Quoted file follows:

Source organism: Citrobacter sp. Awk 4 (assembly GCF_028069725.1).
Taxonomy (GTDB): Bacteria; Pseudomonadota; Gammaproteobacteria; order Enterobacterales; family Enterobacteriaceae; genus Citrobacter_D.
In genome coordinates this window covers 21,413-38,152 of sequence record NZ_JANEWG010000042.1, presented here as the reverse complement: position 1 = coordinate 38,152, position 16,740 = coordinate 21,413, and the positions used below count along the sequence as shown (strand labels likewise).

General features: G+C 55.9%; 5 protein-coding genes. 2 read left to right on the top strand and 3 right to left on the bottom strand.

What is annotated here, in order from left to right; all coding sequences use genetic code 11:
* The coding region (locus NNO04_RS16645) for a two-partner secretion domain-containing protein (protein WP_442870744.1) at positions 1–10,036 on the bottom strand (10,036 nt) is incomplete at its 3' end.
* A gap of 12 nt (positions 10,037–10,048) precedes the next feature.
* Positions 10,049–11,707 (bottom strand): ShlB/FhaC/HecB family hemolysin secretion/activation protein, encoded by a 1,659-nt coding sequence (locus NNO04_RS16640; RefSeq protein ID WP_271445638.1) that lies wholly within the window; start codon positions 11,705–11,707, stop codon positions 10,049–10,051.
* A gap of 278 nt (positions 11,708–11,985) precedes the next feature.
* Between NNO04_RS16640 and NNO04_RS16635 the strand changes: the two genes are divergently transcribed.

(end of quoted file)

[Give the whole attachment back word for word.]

Source organism: Citrobacter sp. Awk 4 (assembly GCF_028069725.1).
Taxonomy (GTDB): Bacteria; Pseudomonadota; Gammaproteobacteria; order Enterobacterales; family Enterobacteriaceae; genus Citrobacter_D.
In genome coordinates this window covers 21,413-38,152 of sequence record NZ_JANEWG010000042.1, presented here as the reverse complement: position 1 = coordinate 38,152, position 16,740 = coordinate 21,413, and the positions used below count along the sequence as shown (strand labels likewise).

General features: G+C 55.9%; 5 protein-coding genes. 2 read left to right on the top strand and 3 right to left on the bottom strand.

What is annotated here, in order from left to right; all coding sequences use genetic code 11:
* The coding region (locus NNO04_RS16645) for a two-partner secretion domain-containing protein (protein WP_442870744.1) at positions 1–10,036 on the bottom strand (10,036 nt) is incomplete at its 3' end.
* A gap of 12 nt (positions 10,037–10,048) precedes the next feature.
* Positions 10,049–11,707 (bottom strand): ShlB/FhaC/HecB family hemolysin secretion/activation protein, encoded by a 1,659-nt coding sequence (locus NNO04_RS16640; RefSeq protein ID WP_271445638.1) that lies wholly within the window; start codon positions 11,705–11,707, stop codon positions 10,049–10,051.
* A gap of 278 nt (positions 11,708–11,985) precedes the next feature.
* Between NNO04_RS16640 and NNO04_RS16635 the strand changes: the two genes are divergently transcribed.